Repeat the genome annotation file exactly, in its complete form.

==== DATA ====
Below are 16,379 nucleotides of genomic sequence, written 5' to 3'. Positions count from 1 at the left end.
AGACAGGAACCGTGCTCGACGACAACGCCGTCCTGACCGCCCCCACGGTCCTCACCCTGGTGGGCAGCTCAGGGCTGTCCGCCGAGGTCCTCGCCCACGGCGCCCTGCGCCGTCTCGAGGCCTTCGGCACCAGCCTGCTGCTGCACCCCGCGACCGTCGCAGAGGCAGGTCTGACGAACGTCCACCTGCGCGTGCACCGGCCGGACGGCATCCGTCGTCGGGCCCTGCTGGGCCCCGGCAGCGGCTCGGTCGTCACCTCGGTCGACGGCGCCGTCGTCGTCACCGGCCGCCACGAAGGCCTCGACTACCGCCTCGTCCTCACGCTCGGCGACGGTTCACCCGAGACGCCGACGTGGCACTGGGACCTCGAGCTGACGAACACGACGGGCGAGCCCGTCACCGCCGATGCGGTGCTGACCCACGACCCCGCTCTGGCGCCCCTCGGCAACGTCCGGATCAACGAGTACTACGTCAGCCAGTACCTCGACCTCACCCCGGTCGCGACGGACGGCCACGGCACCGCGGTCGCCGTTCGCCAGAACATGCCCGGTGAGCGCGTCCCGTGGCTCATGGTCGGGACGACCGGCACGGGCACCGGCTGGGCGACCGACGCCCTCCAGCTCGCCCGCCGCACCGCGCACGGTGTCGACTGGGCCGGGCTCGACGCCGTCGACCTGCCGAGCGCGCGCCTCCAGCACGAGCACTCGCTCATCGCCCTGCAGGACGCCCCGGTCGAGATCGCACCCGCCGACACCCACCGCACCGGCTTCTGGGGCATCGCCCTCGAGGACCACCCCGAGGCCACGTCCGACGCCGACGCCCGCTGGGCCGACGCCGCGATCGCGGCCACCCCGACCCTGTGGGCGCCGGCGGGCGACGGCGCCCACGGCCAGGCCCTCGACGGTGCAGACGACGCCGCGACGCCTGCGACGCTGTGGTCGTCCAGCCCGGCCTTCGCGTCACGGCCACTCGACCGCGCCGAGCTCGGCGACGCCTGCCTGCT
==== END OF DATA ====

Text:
Below are 16,379 nucleotides of genomic sequence, written 5' to 3'. Positions count from 1 at the left end.
AGACAGGAACCGTGCTCGACGACAACGCCGTCCTGACCGCCCCCACGGTCCTCACCCTGGTGGGCAGCTCAGGGCTGTCCGCCGAGGTCCTCGCCCACGGCGCCCTGCGCCGTCTCGAGGCCTTCGGCACCAGCCTGCTGCTGCACCCCGCGACCGTCGCAGAGGCAGGTCTGACGAACGTCCACCTGCGCGTGCACCGGCCGGACGGCATCCGTCGTCGGGCCCTGCTGGGCCCCGGCAGCGGCTCGGTCGTCACCTCGGTCGACGGCGCCGTCGTCGTCACCGGCCGCCACGAAGGCCTCGACTACCGCCTCGTCCTCACGCTCGGCGACGGTTCACCCGAGACGCCGACGTGGCACTGGGACCTCGAGCTGACGAACACGACGGGCGAGCCCGTCACCGCCGATGCGGTGCTGACCCACGACCCCGCTCTGGCGCCCCTCGGCAACGTCCGGATCAACGAGTACTACGTCAGCCAGTACCTCGACCTCACCCCGGTCGCGACGGACGGCCACGGCACCGCGGTCGCCGTTCGCCAGAACATGCCCGGTGAGCGCGTCCCGTGGCTCATGGTCGGGACGACCGGCACGGGCACCGGCTGGGCGACCGACGCCCTCCAGCTCGCCCGCCGCACCGCGCACGGTGTCGACTGGGCCGGGCTCGACGCCGTCGACCTGCCGAGCGCGCGCCTCCAGCACGAGCACTCGCTCATCGCCCTGCAGGACGCCCCGGTCGAGATCGCACCCGCCGACACCCACCGCACCGGCTTCTGGGGCATCGCCCTCGAGGACCACCCCGAGGCCACGTCCGACGCCGACGCCCGCTGGGCCGACGCCGCGATCGCGGCCACCCCGACCCTGTGGGCGCCGGCGGGCGACGGCGCCCACGGCCAGGCCCTCGACGGTGCAGACGACGCCGCGACGCCTGCGACGCTGTGGTCGTCCAGCCCGGCCTTCGCGTCACGGCCACTCGACCGCGCCGAGCTCGGCGACGCCTGCCTGCT